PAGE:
WASHINGTON — The partisan atmosphere in Congress has become so poisonous it's reached the point where Alaska Sen. Lisa Murkowski and others are touting the fact they'll be sitting with a member of the opposite party when the president gives his State of the Union speech today.
Murkowski has been the chief Republican proponent of the bipartisan date idea in the Senate, an arrangement that started last year after calls for greater for civility in Congress after the shooting of Rep. Gabrielle Giffords. Colorado Democratic Sen. Mark Udall is the main champion of the arrangement in his party, and will be sitting with Murkowski for the speech.
Another 182 of the 535 members of Congress, including all the Alaska delegation, have also signed on to sit next to a member from the other party.
So does it really matter where these guys are sitting for a speech one night a year, particularly when Congress has so many actual issues it hasn't been able to deal with, like the massive deficit?
William Galston, a co-founder at the nonpartisan group No Labels, said his outfit has been pushing the seating as part of a much more ambitious overall effort to get members of Congress to work together. He's heard the complaint that it's trivial where lawmakers sit down.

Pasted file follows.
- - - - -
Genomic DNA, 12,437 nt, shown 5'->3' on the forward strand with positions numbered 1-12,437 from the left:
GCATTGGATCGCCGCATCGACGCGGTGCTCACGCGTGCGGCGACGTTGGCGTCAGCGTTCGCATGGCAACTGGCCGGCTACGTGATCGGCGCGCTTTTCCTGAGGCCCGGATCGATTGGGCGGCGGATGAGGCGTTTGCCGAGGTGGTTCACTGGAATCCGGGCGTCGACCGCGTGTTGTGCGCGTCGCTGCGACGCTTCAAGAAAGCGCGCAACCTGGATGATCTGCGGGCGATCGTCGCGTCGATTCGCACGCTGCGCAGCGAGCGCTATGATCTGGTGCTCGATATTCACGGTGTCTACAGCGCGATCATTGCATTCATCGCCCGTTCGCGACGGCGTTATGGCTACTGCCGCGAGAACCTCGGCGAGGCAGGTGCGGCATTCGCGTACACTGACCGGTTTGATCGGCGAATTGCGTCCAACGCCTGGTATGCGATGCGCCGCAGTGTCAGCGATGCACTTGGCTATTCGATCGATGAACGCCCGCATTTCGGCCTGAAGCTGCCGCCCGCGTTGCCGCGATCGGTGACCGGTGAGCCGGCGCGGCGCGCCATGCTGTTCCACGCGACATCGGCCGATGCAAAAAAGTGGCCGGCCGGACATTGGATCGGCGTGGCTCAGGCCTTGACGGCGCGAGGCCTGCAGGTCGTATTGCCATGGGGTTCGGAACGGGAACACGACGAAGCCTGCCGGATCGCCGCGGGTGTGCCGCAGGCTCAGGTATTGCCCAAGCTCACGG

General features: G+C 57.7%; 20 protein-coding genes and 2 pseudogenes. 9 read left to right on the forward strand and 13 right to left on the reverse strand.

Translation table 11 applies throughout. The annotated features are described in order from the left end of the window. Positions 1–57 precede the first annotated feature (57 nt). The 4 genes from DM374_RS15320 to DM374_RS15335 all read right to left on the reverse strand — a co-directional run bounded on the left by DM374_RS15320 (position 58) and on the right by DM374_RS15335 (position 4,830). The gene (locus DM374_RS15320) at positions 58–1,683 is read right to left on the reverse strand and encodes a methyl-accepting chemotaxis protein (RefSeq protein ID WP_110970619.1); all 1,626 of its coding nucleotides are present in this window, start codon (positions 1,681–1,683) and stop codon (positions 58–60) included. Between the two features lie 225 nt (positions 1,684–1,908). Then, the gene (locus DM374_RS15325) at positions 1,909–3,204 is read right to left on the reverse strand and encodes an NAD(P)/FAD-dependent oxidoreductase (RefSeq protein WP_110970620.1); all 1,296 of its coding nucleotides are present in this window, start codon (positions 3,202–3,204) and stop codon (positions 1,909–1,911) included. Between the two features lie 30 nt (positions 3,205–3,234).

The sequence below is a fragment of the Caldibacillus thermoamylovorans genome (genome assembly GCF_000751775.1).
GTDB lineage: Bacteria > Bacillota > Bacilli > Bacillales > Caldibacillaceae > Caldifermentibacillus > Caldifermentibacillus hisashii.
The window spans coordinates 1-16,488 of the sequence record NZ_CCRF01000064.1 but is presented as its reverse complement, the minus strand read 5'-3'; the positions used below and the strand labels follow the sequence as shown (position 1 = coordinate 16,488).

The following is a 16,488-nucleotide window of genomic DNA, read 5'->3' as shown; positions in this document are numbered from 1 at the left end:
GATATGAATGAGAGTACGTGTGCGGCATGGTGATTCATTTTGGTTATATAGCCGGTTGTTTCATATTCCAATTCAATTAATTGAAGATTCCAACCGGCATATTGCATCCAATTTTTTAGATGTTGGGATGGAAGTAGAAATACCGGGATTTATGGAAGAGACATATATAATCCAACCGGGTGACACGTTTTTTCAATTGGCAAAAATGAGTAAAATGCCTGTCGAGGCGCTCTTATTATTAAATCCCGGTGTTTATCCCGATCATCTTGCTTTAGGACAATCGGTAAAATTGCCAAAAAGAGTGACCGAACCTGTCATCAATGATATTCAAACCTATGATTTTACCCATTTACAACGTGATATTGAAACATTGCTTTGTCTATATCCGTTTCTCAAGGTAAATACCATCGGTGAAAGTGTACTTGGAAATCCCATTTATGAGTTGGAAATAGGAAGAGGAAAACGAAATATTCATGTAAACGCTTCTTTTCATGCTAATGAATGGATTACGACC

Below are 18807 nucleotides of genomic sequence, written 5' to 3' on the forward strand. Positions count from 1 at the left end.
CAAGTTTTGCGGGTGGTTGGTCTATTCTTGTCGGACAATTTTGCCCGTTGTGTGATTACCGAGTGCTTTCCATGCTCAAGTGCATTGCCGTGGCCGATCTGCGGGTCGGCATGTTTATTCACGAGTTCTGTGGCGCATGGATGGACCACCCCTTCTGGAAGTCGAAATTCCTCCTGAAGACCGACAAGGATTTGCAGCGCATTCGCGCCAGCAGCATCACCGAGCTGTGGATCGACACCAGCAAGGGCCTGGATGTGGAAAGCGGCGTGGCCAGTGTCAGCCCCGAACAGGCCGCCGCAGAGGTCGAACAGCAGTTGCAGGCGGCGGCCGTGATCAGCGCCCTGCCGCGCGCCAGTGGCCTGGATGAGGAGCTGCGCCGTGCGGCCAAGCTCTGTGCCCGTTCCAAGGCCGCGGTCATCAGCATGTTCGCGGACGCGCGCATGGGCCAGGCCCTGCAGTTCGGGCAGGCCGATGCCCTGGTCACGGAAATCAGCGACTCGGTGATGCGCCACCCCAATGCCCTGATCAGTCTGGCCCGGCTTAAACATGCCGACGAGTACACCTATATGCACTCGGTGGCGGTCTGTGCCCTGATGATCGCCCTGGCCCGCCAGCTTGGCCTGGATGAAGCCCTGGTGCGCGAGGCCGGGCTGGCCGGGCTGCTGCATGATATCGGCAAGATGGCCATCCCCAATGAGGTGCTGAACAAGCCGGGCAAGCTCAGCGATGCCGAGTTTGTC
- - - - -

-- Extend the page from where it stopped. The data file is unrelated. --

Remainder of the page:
"The seating is the beginning. If it's the end, then it doesn't accomplish much, but if it's the beginning of something larger it could be very important," said Galston, a senior fellow at the Brookings Institution.
Alaska Democratic Sen. Mark Begich is going to be sitting with Maine Republican Sen. Olympia Snowe. Alaska Republican Congressman Don Young, who last year attended his first State of the Union Speech since 1974, will be back this year. Young plans to sit next to Hawaii Democratic Rep. Mazie Hirono.
Murkowski, who won a write-in election in 2010 with the help of independents and Democrats after losing in the Republican primary, said the seating arrangement isn't a solution but it's something.
"By no stretch do Senator Udall and I believe this gesture will put an immediate halt to the argument culture rampant on Capitol Hill, but it is a step in the right direction when it comes to opening up the lines of communication," she said.